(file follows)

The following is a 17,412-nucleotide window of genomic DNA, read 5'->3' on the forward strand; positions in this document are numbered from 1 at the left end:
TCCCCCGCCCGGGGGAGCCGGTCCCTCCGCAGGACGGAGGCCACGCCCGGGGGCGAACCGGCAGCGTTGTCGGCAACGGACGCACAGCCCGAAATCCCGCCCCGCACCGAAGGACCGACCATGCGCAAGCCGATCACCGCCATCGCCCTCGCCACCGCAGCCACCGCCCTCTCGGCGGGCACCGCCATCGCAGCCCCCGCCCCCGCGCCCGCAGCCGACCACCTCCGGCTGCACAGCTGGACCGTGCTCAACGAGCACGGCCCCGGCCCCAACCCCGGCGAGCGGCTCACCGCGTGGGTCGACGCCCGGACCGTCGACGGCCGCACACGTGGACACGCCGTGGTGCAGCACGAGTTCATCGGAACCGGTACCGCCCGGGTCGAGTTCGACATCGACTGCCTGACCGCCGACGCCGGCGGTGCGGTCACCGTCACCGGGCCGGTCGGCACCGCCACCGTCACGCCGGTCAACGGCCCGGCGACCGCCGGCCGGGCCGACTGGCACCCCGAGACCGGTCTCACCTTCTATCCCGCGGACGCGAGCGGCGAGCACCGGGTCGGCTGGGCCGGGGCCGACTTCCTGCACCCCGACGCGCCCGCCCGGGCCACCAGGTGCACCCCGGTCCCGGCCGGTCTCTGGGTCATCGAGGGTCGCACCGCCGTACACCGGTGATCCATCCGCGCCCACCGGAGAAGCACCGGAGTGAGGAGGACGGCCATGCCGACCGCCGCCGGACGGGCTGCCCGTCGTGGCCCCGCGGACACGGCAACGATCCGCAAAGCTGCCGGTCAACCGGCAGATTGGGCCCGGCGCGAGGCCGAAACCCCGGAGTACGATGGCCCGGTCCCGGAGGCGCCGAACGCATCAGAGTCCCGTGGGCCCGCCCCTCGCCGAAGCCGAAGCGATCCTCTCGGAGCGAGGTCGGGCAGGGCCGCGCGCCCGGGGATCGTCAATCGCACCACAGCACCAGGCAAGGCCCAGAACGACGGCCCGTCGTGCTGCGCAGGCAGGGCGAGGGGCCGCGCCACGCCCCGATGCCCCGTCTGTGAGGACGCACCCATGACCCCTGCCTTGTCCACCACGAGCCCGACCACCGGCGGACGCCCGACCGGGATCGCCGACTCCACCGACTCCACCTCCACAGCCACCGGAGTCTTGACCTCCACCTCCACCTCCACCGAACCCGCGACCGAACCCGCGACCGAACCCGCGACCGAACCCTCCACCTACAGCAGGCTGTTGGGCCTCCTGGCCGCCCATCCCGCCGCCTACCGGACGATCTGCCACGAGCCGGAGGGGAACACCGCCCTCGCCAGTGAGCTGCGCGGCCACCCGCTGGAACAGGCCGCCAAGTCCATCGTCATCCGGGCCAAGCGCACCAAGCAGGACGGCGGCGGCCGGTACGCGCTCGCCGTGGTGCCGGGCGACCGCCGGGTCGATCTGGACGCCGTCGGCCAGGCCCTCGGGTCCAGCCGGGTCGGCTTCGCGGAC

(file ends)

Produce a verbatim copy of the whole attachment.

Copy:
The following is a 17,412-nucleotide window of genomic DNA, read 5'->3' on the forward strand; positions in this document are numbered from 1 at the left end:
TCCCCCGCCCGGGGGAGCCGGTCCCTCCGCAGGACGGAGGCCACGCCCGGGGGCGAACCGGCAGCGTTGTCGGCAACGGACGCACAGCCCGAAATCCCGCCCCGCACCGAAGGACCGACCATGCGCAAGCCGATCACCGCCATCGCCCTCGCCACCGCAGCCACCGCCCTCTCGGCGGGCACCGCCATCGCAGCCCCCGCCCCCGCGCCCGCAGCCGACCACCTCCGGCTGCACAGCTGGACCGTGCTCAACGAGCACGGCCCCGGCCCCAACCCCGGCGAGCGGCTCACCGCGTGGGTCGACGCCCGGACCGTCGACGGCCGCACACGTGGACACGCCGTGGTGCAGCACGAGTTCATCGGAACCGGTACCGCCCGGGTCGAGTTCGACATCGACTGCCTGACCGCCGACGCCGGCGGTGCGGTCACCGTCACCGGGCCGGTCGGCACCGCCACCGTCACGCCGGTCAACGGCCCGGCGACCGCCGGCCGGGCCGACTGGCACCCCGAGACCGGTCTCACCTTCTATCCCGCGGACGCGAGCGGCGAGCACCGGGTCGGCTGGGCCGGGGCCGACTTCCTGCACCCCGACGCGCCCGCCCGGGCCACCAGGTGCACCCCGGTCCCGGCCGGTCTCTGGGTCATCGAGGGTCGCACCGCCGTACACCGGTGATCCATCCGCGCCCACCGGAGAAGCACCGGAGTGAGGAGGACGGCCATGCCGACCGCCGCCGGACGGGCTGCCCGTCGTGGCCCCGCGGACACGGCAACGATCCGCAAAGCTGCCGGTCAACCGGCAGATTGGGCCCGGCGCGAGGCCGAAACCCCGGAGTACGATGGCCCGGTCCCGGAGGCGCCGAACGCATCAGAGTCCCGTGGGCCCGCCCCTCGCCGAAGCCGAAGCGATCCTCTCGGAGCGAGGTCGGGCAGGGCCGCGCGCCCGGGGATCGTCAATCGCACCACAGCACCAGGCAAGGCCCAGAACGACGGCCCGTCGTGCTGCGCAGGCAGGGCGAGGGGCCGCGCCACGCCCCGATGCCCCGTCTGTGAGGACGCACCCATGACCCCTGCCTTGTCCACCACGAGCCCGACCACCGGCGGACGCCCGACCGGGATCGCCGACTCCACCGACTCCACCTCCACAGCCACCGGAGTCTTGACCTCCACCTCCACCTCCACCGAACCCGCGACCGAACCCGCGACCGAACCCGCGACCGAACCCTCCACCTACAGCAGGCTGTTGGGCCTCCTGGCCGCCCATCCCGCCGCCTACCGGACGATCTGCCACGAGCCGGAGGGGAACACCGCCCTCGCCAGTGAGCTGCGCGGCCACCCGCTGGAACAGGCCGCCAAGTCCATCGTCATCCGGGCCAAGCGCACCAAGCAGGACGGCGGCGGCCGGTACGCGCTCGCCGTGGTGCCGGGCGACCGCCGGGTCGATCTGGACGCCGTCGGCCAGGCCCTCGGGTCCAGCCGGGTCGGCTTCGCGGAC